I Want To Take You Higher

Album: Stand! (1969)
Charted: 38
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Songfacts®:

  • This song represents everything Sly & the Family Stone stood for when they were at their best: enlightenment, togetherness, uplift. Like most songs from the '60s with the word "high" in the title, many assumed it was about drugs, but there's indication that's so. It's the music that will lift you higher.
  • Group leader Sly Stone wrote and produced this song, as he did all their tracks. Unnaturally creative and extremely proficient, he created a funk sound that was unlike anything else out there. The band, formed in 1966, was just as unusual, with two white guys (drummer Gregg Errico and saxophone player Jerry Martini), a bass player who thumped instead of plucked (Larry Graham) and a female trumpet player (Cynthia Robinson).

    Their breakthrough album was their fourth, Stand! Released in 1969, the lead single, "Everyday People" was their first #1 hit topping the chart in February 1969. "I Want To Take You Higher" was released a few months later and stalled at #60 in June, but after the band played it a Woodstock, it became one of their classics.

    But in the later part of 1969, Stone started spiraling downward. He moved operations from San Francisco to Los Angeles and suddenly became much less productive and much more mercurial. Their record label was desperate for another album, but didn't one all through 1970. The band did deliver two hit singles that year, "Hot Fun in the Summertime" and "Thank You (Falettinme Be Mice Elf Agin)," then "I Want To Take You Higher" was re-released, this time reaching #38. The next album, There's a Riot Goin' On, didn't show up until November 1971. It had another #1 single, "Family Affair," but the bonhomie that defined the group was gone and they split for good in 1975.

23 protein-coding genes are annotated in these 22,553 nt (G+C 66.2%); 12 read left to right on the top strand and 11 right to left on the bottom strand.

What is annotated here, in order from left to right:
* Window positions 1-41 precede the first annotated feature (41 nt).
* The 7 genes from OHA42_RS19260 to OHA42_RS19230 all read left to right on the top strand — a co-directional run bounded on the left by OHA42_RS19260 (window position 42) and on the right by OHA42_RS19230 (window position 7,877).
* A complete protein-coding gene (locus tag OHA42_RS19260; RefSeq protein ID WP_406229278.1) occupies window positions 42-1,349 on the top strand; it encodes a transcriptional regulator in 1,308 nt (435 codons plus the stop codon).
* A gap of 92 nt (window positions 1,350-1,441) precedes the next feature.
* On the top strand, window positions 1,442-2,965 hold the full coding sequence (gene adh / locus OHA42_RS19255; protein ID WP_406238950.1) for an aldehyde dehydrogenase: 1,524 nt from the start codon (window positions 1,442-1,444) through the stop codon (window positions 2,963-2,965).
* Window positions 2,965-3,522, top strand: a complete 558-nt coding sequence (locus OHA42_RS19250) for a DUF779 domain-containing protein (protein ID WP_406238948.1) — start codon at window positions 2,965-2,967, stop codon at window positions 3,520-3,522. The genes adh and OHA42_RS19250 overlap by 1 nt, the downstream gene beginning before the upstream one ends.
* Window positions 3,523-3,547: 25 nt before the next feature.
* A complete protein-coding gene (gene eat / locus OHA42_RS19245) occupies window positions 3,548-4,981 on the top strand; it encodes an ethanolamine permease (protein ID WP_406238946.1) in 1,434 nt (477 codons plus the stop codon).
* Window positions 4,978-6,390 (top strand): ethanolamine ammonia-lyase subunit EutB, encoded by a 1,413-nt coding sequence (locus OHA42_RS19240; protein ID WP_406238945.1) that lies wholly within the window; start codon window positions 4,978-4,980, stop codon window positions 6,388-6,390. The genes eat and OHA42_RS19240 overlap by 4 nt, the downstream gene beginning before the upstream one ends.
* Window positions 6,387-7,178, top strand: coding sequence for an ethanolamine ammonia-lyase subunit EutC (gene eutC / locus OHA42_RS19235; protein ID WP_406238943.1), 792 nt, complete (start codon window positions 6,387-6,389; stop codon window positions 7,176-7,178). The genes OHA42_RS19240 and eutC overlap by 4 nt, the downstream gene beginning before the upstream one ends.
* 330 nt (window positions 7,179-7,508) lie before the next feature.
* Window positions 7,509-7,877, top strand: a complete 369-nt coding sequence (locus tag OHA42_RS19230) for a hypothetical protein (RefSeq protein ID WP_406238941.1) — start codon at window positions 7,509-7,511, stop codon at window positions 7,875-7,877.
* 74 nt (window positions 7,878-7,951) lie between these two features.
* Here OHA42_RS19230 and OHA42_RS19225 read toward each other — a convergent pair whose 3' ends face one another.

• The groove on this song is so potent that in places, the only lyric to supported it is the line "Boom shaka-laka-laka" repeated a few time. Sly Stone wasn't going to let the words get in the way of the rhythm (Earth, Wind & Fire also felt this way. See: "September"), so he didn't mind some nonsense syllables. You can hear this technique on "Everyday People," where Rose Stone sings, "And so on and so on and scooby-dooby-dooby."
  • When the band played this at Woodstock, it was one of those transcendent performances particular to a specific time and place. They played Day 2 of the festival and didn't go on until the wee hours of the morning. It was about 4 a.m. when they launched into "I Want To Take You Higher," but the crowd was full of energy and sang along, bringing everyone to a higher place. This performance was included on the soundtrack and in the film, which earned a lot of exposure for the song. Epic Records re-released it in 1970; this time it charted at #38.
  • Ike & Tina Turner's 1970 version went to #34 in 1970; a live version by Kool & The Gang went to #105 in 1971.
  • "I Want To Take You Higher" was never a big chart hit for the band, but it became their signature. Unfortunately, Sly Stone became a high-profile drug casualty and never returned to form. After the band broke up in 1975 he worked at a much slower pace, then disappeared completely around 1987. When he was spotted, it was often in conjunction with legal trouble or to discuss a spurious comeback.

    His best shot at a revival came at the Grammy Awards in 2006, where his bandmates teamed with a slew of stars (Will.i.am, Joss Stone, John Legend, members of Aerosmith) to run through some of their hits, capped off by a performance of "I Want To Take You Higher" with the main attraction - Sly Stone - taking his place up front. Stone showed up with a huge mohawk and looked disoriented from the start. He got through some of the song before walking off stage as the band finished the song without him. He never gave an explanation but did schedule a few more performances, none of which went well.

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